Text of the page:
Long-Term Benefits Seen With Minimally Invasive Facial Rejuvenation

James Brice

August 17, 2010

August 17, 2010 (San Francisco, California) — Positive long-term results from a unique percutaneous approach to rejuvenating face-lift surgery had plastic surgeons buzzing here at the International Society of Aesthetic Plastic Surgery (ISAPS) 20th Biennial Congress about the growing impact of minimally invasive procedures.

Aesthetic plastic surgeons are adapting to growing consumer demands for botulinum toxin (Botox) injections, soft tissue fillers, and chemical peels as relatively inexpensive and less painful alternatives to open surgery. "The specialty is really transitioning from surgery 100% of the time," said Renato Saltz, MD, scientific program director of the 1700-member society, in an interview with Medscape Medical News. He practices at Saltz Plastic Surgery in Park City, Utah.

Injections of botulinum toxin to treat facial crow's feet, a symptom of normal aging or sun overexposure, for example, are leading to the obsolescence of sophisticated surgical procedures that took years to perfect, Dr. Saltz said.

The long-thread lift technique developed in 2002 by Woffles Wu, MD, at his surgical clinic in Singapore, proposes moving invasive face-lift surgery in the same direction.

Treatment begins with a minimally invasive procedure to lift sagging facial structures. It continues with follow-up sessions to apply several nonsurgical strategies to maintain the cosmetic effect over time.

A medical-grade nylon thread, studded with nearly microscopic barbs, is a key component to the initial intervention, Dr. Wu explained. With the patient under local aesthesia, Dr. Wu uses needle guidance to stretch 6 to 8 filaments through subcutaneous fat from the neck and jowl (above the jaw) to the temple (above the hairline). The tension of the threads is adjusted to lift skin, facial fat, and some muscle to a more physically attractive position. The filaments are left after surgery and become a permanent fixture under the skin.

Pre (left) and post (right) procedure. Higher cheeks and jowls create a more youthful appearance in women who undergo a minimally invasive long-thread face lift and long-term nonsurgical follow-up. (Courtesy of Dr. Wu)

"As we age, the ligaments that attach skin to the face become relaxed and less efficient at sticking skin to the underlying muscle," Dr. Wu told Medscape Medical News in a phone interview after his presentation. "So when you put these threads in, you create almost artificial ligaments between the skin and deeper layers of the face."

Dr. Saltz noted that Dr. Wu's approach doesn't replace conventional face lifts, but it is a short-term solution for adults who want to counter the effects of aging without undergoing a highly invasive procedure.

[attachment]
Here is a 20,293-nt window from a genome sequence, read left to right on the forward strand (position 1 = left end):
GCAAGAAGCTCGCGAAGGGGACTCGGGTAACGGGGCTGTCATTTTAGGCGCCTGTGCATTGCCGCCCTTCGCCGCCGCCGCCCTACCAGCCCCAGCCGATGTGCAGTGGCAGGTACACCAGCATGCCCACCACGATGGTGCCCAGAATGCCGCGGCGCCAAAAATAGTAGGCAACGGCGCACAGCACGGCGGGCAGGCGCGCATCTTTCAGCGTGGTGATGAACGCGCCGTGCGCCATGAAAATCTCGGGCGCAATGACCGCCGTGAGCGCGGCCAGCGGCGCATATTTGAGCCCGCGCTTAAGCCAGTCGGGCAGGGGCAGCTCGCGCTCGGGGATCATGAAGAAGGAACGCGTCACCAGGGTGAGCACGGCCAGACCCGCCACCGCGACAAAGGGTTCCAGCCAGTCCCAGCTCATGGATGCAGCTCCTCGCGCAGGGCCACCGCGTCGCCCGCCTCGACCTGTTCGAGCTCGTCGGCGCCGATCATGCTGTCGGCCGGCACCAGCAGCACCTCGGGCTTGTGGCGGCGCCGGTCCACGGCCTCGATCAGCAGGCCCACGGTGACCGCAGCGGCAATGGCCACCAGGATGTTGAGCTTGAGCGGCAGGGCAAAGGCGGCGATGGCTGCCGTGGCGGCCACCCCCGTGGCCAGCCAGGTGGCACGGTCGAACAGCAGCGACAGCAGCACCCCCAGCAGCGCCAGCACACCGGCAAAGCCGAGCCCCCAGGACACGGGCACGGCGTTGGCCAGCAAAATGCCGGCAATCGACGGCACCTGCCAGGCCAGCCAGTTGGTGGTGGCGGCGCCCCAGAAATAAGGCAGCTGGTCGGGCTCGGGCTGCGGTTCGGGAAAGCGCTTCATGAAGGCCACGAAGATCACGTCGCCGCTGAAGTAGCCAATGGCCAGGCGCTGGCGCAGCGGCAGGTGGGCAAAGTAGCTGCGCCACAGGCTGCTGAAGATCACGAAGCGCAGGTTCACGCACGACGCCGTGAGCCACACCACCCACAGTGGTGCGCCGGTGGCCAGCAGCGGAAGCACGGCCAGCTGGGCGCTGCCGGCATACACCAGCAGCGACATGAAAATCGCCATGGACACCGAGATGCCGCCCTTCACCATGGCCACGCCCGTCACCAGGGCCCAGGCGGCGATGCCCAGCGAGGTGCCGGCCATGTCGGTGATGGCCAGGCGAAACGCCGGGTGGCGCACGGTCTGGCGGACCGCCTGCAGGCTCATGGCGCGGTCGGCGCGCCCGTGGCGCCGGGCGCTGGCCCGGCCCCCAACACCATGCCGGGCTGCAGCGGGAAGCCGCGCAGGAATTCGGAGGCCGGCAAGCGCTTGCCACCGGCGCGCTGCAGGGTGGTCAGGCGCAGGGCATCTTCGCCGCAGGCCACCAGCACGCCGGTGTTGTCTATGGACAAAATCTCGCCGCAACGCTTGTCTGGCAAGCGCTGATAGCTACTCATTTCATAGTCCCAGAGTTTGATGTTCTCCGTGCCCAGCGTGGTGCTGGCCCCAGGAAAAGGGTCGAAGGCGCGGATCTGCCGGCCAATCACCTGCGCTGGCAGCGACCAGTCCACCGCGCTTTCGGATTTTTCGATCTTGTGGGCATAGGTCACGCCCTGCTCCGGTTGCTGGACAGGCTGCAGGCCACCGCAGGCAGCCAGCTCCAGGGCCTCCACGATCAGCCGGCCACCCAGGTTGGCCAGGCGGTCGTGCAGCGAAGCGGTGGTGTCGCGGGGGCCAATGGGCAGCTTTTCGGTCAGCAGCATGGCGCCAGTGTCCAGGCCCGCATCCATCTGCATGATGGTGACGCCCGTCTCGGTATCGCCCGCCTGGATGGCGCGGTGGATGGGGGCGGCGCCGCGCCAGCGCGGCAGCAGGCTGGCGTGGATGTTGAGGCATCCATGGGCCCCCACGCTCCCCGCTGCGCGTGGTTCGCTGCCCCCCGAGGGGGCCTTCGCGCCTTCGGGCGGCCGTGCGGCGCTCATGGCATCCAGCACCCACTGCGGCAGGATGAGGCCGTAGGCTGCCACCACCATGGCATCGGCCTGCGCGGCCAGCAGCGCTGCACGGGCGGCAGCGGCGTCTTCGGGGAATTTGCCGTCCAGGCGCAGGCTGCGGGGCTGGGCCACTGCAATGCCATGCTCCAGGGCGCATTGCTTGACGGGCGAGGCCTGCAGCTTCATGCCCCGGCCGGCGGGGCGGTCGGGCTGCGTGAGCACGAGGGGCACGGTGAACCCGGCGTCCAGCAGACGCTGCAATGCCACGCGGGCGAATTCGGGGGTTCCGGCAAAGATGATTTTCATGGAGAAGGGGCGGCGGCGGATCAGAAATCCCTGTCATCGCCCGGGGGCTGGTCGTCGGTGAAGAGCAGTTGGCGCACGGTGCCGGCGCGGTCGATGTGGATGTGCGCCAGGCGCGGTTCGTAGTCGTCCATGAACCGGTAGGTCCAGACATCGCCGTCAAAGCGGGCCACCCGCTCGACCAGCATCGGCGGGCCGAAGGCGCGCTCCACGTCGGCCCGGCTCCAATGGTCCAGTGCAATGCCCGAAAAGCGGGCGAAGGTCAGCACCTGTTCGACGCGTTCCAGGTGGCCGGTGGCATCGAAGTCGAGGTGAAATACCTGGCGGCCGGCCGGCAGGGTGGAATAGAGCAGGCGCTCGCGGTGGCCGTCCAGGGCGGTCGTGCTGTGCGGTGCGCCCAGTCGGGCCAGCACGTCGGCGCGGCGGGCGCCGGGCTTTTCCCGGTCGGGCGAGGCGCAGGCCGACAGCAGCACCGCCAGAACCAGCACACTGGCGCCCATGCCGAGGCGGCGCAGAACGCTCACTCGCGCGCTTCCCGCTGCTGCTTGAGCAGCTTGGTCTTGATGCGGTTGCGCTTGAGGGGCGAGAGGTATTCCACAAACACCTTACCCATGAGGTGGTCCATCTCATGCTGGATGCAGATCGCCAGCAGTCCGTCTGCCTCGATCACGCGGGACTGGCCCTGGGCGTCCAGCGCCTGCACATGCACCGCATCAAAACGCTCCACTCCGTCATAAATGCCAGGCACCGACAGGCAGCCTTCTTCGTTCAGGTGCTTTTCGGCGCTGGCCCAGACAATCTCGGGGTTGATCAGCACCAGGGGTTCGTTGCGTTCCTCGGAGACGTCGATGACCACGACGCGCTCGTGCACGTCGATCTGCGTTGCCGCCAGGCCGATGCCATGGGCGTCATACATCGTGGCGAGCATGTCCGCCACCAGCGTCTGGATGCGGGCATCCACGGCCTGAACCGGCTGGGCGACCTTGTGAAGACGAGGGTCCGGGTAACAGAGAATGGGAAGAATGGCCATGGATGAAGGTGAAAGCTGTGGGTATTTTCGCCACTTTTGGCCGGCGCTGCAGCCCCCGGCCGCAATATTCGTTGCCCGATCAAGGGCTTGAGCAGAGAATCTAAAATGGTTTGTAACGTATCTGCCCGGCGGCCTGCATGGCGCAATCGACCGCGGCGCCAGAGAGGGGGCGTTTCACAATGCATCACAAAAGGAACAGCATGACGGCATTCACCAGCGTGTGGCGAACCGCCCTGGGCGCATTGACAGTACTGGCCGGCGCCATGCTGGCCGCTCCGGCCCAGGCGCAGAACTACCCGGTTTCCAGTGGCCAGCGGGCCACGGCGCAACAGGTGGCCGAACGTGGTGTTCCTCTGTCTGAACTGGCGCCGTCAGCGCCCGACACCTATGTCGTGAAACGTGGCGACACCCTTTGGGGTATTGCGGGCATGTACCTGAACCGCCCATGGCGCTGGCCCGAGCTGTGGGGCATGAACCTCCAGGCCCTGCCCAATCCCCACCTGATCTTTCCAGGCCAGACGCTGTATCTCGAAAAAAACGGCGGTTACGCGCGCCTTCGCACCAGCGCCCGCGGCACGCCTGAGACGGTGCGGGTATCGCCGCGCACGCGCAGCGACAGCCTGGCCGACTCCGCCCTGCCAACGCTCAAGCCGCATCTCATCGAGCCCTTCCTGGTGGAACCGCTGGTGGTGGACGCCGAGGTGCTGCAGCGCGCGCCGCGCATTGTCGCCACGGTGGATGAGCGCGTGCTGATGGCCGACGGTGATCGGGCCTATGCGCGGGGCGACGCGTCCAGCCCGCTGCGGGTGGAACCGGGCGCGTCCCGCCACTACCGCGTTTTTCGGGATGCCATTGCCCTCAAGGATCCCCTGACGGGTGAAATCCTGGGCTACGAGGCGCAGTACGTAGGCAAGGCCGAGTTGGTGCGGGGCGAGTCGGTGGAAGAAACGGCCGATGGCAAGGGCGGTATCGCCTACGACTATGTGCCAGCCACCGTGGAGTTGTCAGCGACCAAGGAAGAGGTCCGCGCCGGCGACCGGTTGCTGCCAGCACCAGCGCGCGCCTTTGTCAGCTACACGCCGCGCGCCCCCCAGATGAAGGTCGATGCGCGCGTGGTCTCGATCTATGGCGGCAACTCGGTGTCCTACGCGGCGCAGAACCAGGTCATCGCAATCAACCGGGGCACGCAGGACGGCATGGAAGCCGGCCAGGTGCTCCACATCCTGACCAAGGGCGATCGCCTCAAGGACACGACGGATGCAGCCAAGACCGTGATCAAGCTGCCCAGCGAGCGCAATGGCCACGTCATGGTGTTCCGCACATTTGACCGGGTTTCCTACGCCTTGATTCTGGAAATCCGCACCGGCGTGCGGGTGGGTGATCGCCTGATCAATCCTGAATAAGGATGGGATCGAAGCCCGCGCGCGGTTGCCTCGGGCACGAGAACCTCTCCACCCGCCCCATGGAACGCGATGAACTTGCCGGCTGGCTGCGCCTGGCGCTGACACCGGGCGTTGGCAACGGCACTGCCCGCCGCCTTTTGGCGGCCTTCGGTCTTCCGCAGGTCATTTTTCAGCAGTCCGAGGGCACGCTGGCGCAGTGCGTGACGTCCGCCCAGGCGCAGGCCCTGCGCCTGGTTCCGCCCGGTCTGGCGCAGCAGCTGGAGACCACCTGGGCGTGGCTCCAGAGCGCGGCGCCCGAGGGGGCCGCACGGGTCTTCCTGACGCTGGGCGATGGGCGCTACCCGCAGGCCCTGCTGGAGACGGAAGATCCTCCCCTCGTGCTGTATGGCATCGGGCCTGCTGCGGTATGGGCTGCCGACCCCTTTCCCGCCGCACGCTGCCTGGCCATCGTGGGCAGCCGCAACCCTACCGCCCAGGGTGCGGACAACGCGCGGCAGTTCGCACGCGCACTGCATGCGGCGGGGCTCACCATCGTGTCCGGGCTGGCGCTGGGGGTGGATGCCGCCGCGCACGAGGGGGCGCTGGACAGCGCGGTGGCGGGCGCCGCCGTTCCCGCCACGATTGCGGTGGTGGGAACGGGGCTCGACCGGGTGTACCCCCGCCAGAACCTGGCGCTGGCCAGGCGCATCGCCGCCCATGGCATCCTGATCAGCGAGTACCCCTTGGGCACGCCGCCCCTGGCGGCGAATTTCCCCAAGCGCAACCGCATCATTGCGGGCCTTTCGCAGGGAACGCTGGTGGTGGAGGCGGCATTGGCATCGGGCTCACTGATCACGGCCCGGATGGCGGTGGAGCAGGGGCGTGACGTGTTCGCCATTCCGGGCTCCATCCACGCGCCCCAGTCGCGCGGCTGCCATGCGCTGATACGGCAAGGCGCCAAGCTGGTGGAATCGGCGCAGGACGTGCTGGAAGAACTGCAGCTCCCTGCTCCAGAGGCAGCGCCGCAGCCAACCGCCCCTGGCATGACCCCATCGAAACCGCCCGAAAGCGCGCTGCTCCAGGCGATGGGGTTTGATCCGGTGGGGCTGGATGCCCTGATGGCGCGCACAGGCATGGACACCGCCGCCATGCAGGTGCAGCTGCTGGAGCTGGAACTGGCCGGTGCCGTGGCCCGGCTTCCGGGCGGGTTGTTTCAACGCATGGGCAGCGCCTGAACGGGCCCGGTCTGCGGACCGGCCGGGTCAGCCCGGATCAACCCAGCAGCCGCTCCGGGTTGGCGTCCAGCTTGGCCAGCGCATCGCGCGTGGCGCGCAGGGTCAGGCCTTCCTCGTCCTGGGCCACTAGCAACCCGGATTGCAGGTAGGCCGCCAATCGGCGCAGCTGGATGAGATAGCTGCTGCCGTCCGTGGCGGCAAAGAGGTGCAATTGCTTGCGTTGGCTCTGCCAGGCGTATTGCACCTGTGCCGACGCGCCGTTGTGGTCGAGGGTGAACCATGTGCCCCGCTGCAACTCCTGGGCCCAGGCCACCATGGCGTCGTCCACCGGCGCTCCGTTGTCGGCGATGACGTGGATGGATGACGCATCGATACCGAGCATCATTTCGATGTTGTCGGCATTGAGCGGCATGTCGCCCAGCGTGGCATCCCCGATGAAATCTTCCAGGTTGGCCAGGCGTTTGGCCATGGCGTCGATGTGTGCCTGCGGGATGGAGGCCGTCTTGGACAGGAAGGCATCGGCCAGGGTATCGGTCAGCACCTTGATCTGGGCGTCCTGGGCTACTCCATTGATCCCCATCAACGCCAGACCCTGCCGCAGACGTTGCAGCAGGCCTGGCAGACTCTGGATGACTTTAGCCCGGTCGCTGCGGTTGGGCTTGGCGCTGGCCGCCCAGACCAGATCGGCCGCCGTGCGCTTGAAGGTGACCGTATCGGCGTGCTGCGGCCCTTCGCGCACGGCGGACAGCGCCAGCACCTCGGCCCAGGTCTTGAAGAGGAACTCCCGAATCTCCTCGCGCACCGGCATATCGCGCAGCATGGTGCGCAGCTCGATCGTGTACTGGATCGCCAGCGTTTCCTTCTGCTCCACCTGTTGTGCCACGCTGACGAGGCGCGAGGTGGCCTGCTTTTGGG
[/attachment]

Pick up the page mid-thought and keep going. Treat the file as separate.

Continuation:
During conventional surgery, facial skin is stripped back from a long incision extending from below the ear lobe to above the hairline, which enables the surgeon to excise fatty deposits and suture sagging tissue. The procedure leads to substantial bruising and swelling. Recovery can take several weeks.

With the long-needle approach, patient trauma is limited to a few small skin punctures and bruising around needle entry and exit points, Dr. Wu said. Short-term patient discomfort can be controlled with nonprescription analgesics. Recovery typically takes 3 days.

The technique is completely scarless, Dr. Wu pointed out. Minor facial swelling and skin tightness are common in the first few days after the procedure. Adverse events have been rare in the approximately 1100 procedures he has performed. Problems with local skin infections along the hairline following the first few hundred surgeries were solved after Dr. Wu stopped knotting the thread at the temple and began looping it through the temple and stringing it back to the jowl, he explained.

Thread spitting — where the thread spontaneously breaks through the skin — is reported in about 2% of cases. The incidents are treated by simply trimming the filament flush with the skin, Dr. Wu said.

Follow-up treatments involving more thread placements and nonsurgical medication are performed about every 18 months to address the ongoing effects of aging.

Dr. Wu coined the term "the 4Rs" to signify the restoration of tissue volume with synthetic fillers, the relaxation of muscles with botulinum toxin, the resurfacing of skin with nonablative techniques (such as intense pulse light and chemical peels), and the redraping or relifting of skin.

Case histories described during Dr. Wu's presentation at the ISAPS meeting showed the fresh faces of older adults who appear to have aged little from the initial procedure and follow-up treatments at the lab.

"I showed a 68-year-old male after 8 years of treatment, and he actually looked younger than he did at age 60." Wu said.

The study did not receive commercial support. Dr. Wu invented the long-needle lift technique and is the owner and lead plastic surgeon at the Aesthetic Surgery & Laser Center in Singapore, where the research was performed. Dr. Saltz was not involved in the research and has disclosed no relevant financial relationships.

International Society of Aesthetic Plastic Surgery (ISAPS) 20th Biennial Congress: Session 2. Presented August 15, 2010.

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